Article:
Table 6-47. Classifications for Early Agropastoralist components of sites

Criteria used for identifying pastoral camps were available in the course of this study (Figure 6-48). Unlike the Upper Colca area, some of the ethnoarchaeological data used for constructing these categories come from regions, like eastern slopes of the Andes in Bolivia (Nielsen 2000: 480-483), that had low site reoccupation and spatial redundancy due to an abundance of suitable pastoral camp areas. Ethnoarchaeological evidence suggests that short-term herding posts with little site structure but many reoccupation episodes will often contain many hearths with associated overlapping middens that result from groups moving the hearth facilities to avoid debris from earlier occupants (Nielsen 2000: 480-483).

Pastoral bases and herding posts are characterized by extensive but shallow refuse discard. Bases may contain greater density contrasts in refuse discard because of longer term occupation and site maintenance activity, and areas around rich resource patches are likely to contain "large and dense archaeological sites resulting from multiple, non-contemporaneous, partially overlapping, and perhaps functionally diverse occupations" (Nielsen 2000: 482-483). Short term caravan stops do not necessarily contain corrals, as camelids do not require corralling every night.

Nielsen (2000) observes that short term herding posts (logistical camps in the typology used here) and shelters appear to prioritize the following features, beginning with the well-being of the caravan animals:

  1. Grazing opportunities.
  2. Water for the herd.
  3. Shelter from the wind.
  4. Other human concerns such as hunting opportunities and proximity to the residences of exchange partners.

Herders will take advantage of existing structures, such as wind breaks and sometimes existing hearths, but they virtually never construct new features in their short term occupation of overnight camps (Nielsen 2000: 452).

6.4.1. Block 1 - Source

The Early Agropastoralist period in the Maymeja area of the Chivay source appears to reflect to major foci of economic interest in the area: (1) obsidian intensification, and (2) the exploitation of the rich pasture from the bofedal that lies in the western half of Maymeja. The strongest manifestation of settlement redundancy in the Maymeja area was at a handful of residential bases that were utilized by pastoralists over the millennia.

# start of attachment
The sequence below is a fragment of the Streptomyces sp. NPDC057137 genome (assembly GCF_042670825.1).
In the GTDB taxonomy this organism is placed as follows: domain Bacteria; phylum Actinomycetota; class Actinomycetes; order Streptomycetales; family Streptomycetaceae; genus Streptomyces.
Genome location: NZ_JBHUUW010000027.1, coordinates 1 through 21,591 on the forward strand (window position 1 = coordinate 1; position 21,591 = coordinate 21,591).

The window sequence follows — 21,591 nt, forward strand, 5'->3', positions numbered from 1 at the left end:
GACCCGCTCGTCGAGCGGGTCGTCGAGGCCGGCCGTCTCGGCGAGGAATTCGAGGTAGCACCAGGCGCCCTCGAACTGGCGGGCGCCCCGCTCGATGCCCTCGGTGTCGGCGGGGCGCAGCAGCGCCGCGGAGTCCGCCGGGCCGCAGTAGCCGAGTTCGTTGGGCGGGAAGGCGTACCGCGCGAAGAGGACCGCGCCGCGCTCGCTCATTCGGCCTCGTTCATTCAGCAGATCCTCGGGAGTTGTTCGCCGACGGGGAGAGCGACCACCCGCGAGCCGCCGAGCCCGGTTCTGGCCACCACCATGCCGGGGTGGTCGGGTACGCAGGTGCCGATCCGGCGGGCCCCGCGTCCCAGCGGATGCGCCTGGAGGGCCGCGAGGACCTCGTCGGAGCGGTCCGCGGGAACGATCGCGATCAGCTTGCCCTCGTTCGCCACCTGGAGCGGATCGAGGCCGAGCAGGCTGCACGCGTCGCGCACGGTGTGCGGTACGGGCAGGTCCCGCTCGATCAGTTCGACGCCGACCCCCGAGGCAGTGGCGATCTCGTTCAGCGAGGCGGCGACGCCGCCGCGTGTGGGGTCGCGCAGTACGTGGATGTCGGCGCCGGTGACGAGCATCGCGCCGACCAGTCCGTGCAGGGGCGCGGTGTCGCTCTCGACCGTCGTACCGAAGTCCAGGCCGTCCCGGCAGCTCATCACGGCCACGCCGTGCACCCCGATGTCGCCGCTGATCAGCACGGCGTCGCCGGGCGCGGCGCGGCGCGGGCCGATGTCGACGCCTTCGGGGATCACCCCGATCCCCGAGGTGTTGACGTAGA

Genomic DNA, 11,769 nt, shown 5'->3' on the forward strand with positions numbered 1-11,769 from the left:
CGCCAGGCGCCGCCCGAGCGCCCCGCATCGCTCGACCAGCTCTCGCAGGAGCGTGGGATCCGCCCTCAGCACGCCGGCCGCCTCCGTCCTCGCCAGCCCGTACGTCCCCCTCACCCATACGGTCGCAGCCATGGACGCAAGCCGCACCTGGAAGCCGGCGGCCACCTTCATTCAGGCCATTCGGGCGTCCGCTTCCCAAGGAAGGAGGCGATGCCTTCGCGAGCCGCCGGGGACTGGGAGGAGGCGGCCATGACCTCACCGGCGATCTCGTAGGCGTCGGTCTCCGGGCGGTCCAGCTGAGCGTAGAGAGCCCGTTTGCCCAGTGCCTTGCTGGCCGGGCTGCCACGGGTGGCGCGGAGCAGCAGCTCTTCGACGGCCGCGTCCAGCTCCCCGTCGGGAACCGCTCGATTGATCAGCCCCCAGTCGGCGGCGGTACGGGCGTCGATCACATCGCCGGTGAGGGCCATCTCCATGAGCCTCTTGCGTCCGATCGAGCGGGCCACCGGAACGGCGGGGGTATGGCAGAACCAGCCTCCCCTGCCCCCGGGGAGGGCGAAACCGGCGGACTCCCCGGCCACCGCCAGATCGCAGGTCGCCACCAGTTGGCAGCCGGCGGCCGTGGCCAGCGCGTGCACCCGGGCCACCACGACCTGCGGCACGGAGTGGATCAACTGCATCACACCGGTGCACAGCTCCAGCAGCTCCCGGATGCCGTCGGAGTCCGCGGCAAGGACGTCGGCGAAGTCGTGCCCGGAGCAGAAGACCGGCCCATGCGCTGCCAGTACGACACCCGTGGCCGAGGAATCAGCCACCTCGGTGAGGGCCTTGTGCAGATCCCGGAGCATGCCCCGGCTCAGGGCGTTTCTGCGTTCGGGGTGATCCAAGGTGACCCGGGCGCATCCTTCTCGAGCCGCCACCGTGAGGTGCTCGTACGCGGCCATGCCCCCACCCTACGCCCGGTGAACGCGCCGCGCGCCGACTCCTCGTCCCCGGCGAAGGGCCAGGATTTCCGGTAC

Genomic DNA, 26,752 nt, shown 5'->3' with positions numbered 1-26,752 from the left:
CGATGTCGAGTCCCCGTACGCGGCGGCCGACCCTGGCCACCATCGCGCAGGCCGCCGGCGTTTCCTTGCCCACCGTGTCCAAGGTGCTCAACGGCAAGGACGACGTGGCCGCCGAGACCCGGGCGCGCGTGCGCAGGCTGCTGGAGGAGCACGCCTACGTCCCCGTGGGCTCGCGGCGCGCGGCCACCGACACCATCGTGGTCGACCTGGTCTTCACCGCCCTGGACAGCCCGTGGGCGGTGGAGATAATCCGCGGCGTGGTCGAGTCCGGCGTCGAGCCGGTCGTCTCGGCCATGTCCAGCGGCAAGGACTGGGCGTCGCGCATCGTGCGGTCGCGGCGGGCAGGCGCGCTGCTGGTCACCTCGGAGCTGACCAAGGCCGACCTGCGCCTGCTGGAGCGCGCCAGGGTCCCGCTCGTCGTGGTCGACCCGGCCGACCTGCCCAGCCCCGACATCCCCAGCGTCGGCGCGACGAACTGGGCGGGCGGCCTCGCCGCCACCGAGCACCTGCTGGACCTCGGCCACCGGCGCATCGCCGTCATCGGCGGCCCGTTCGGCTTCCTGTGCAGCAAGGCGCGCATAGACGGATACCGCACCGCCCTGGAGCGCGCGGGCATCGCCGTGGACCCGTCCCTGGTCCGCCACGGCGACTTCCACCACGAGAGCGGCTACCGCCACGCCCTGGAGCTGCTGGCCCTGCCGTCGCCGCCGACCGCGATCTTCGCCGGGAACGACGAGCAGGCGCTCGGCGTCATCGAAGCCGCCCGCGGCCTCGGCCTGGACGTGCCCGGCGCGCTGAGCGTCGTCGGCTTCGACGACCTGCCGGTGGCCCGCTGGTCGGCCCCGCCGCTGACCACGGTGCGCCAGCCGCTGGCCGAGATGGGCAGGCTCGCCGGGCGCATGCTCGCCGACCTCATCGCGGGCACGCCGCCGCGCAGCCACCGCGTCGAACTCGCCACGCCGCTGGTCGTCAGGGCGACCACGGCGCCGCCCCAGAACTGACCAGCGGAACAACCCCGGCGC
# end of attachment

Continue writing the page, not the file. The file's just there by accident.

The most telling patterns in lithic production evidence come from contexts that differ from the expectations derived from purely pastoralist settlement patterns. For example, there is evidence of substantial settlement in an area with an obsidian workshop that is relatively unused today by the herder that dwells in Maymeja with over 200 head of alpaca. One explanation for this pattern is that the earlier settlement pattern was the result of obsidian procurement and production occurring at the quarry pit on the south side of Maymeja. That is, pastoral land use patterns are largely redundant in the region since approximately 3300 BC, but despite this redundancy there was variation from the purely pastoral pattern that suggests a Formative Period economic focus on obsidian production.

Block 1 Obsidian procurement features

One of the biggest challenges of working at the Chivay source during the 2003 season was evaluating the evidence for the incentives that drove ancient people to excavate a quarry pit to acquire larger nodules of obsidian, and the evidence for who was responsible for the quarrying work. Presumably, the earliest visitors to the Chivay source had the first pick of the largest and most homogeneous nodules, but over the millennia the source would be relatively depleted as compared with the initial abundance during early human visitation sometime in the Early Holocene. A quarry pit [Q02-2] that was encountered in the south-east quarter of Maymeja is evidence that investing labor in excavating for obsidian was indeed worthwhile.

At some sources, for example in the upper reaches of the Alca source as described by Rademaker (2005, pers. comm.) large blocks of obsidian of variable quality are found littering the surface. At lower elevations at the Alca source, and closer to large settlements, small cavities and tunnels were excavated to retrieve obsidian (Jennings and Glascock 2002).

Q02-2 "Quarry Pit"

The upper area of Maymeja, as well as the eastern flanks of Cerro Hornillo, are blanketed with small fragments of obsidian that appear as lag gravels among the tephra soils of the area (Section 4.5.1). In particular, flows and large nodules of obsidian are exposed through erosion in some areas, which suggests that underneath the tephra are larger nodules, but one has to excavate for them. On the north side of Maymeja, in an area heavily eroded by glaciers, a flow of obsidian [Q02-1] was observed but it contained vertical, subparallel fractures and was generally not suitable for tool production.